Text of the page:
12. Persian

It’s possible that the Persian is the first longhaired cat breed that comes to mind when you think of such things. Some believe that ancient Turkish Angora cats mated with other longhaired cat breeds from Asia and Europe to create the modern-day breed. 

Although he is now available in a wide range of colors, in addition to his signature silky white coat, he is most known for the former.

14. Norwegian Forest Cat

The Norwegian Forest Cat’s huge, muscular frame and water-resistant hair allowed him to survive for generations in Scandinavia. There are many stories about the official cat of Norway. Some say he traveled on Viking ships and pulled the chariot of the Norse goddess Freya.

15. Scottish Folds

They are small cats named for a physical trait. The Scottish Fold has forward-folding ears. Every member of the breed descends from Susie.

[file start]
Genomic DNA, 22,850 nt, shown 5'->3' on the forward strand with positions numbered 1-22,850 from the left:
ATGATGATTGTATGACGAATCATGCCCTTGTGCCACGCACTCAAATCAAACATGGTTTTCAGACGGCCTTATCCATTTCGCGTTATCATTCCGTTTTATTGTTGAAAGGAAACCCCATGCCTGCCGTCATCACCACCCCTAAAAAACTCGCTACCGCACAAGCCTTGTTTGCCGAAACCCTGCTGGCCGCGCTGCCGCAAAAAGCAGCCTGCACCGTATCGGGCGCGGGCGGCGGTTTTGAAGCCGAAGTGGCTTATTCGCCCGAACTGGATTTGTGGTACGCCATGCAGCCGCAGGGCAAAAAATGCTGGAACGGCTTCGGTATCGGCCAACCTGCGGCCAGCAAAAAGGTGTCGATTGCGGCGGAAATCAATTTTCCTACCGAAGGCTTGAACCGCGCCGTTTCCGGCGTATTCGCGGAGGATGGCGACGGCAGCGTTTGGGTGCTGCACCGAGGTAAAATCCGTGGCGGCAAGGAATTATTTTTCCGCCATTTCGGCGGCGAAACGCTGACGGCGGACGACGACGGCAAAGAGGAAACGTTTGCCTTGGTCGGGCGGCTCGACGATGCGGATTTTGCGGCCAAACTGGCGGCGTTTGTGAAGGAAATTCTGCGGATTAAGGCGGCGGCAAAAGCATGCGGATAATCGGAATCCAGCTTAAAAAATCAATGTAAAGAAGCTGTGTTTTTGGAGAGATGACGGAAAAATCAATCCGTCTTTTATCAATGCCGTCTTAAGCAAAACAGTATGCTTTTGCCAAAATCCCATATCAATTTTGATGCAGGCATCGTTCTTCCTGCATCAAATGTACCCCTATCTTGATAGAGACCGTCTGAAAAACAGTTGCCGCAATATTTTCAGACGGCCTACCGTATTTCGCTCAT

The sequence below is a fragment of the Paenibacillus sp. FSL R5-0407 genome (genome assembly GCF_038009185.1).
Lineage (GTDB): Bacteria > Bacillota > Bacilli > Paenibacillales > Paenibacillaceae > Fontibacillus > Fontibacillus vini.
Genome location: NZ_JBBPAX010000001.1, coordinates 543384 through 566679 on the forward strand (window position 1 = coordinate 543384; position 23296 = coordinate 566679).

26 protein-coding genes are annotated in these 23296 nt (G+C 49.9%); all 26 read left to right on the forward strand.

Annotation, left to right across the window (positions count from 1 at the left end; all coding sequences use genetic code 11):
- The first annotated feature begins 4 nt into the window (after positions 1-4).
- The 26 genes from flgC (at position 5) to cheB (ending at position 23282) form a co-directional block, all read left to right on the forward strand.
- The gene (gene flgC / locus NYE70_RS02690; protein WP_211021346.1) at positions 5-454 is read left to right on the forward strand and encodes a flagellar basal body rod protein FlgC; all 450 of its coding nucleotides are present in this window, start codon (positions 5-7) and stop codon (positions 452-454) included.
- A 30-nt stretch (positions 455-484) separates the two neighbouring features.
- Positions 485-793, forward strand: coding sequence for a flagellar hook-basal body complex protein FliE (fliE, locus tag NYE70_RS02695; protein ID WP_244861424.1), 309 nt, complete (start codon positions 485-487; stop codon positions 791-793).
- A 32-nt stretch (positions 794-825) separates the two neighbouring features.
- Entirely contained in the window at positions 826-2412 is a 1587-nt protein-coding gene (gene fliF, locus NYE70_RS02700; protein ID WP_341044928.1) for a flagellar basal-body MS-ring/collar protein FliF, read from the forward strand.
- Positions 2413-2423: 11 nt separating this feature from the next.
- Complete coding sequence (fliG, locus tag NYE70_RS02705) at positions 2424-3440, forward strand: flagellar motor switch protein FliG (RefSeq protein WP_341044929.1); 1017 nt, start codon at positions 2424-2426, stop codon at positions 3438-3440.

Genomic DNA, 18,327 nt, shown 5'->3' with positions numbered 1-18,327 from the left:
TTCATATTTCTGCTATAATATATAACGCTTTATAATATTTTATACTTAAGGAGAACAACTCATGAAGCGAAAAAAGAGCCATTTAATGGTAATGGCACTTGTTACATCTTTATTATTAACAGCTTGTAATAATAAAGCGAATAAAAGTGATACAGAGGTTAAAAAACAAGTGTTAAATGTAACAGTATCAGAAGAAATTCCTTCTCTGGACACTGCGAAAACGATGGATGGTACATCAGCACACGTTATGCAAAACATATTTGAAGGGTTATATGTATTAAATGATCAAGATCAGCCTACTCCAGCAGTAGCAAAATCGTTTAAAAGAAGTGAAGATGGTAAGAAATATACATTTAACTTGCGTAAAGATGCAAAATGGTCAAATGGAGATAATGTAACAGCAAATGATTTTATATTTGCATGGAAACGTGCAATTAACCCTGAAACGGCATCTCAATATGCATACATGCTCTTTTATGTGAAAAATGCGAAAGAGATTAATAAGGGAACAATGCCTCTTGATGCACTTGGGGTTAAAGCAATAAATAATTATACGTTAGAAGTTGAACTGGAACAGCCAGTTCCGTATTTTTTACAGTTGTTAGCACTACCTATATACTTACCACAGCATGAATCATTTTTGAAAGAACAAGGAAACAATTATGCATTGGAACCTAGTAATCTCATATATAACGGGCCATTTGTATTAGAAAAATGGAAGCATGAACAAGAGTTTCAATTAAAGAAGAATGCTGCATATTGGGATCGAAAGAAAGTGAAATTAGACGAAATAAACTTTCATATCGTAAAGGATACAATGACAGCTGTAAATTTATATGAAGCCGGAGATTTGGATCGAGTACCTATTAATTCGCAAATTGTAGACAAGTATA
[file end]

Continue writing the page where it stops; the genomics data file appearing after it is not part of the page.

Susie was born with a genetic mutation that caused her ears to curl, and a local breeder named William Ross noticed.

This breed began in the 1960s and arrived in the US a decade later. Most major North American cat associations recognize Scottish Folds.

However, they are not in their homeland due to fears that their folded ears could cause ear infections, deafness, and cartilage problems.

16. Turkish vans

Most cats don’t like water, but Turkish Vans are one of the few breeds that don’t mind it. Moreover, these cats are called “swimming cats” because they love playing in the water so much.

The Turkish Van came from Turkey hundreds of years ago. Since it’s a natural breed, no one helped make it what it is today. 

According to a legend, there were two of these animals on Noah’s Ark. They swam to shore and landed on Mount Ararat, which is close to Lake Van, which is where the breed got its name.

How to Take Care of Longhaired Cats Breeds?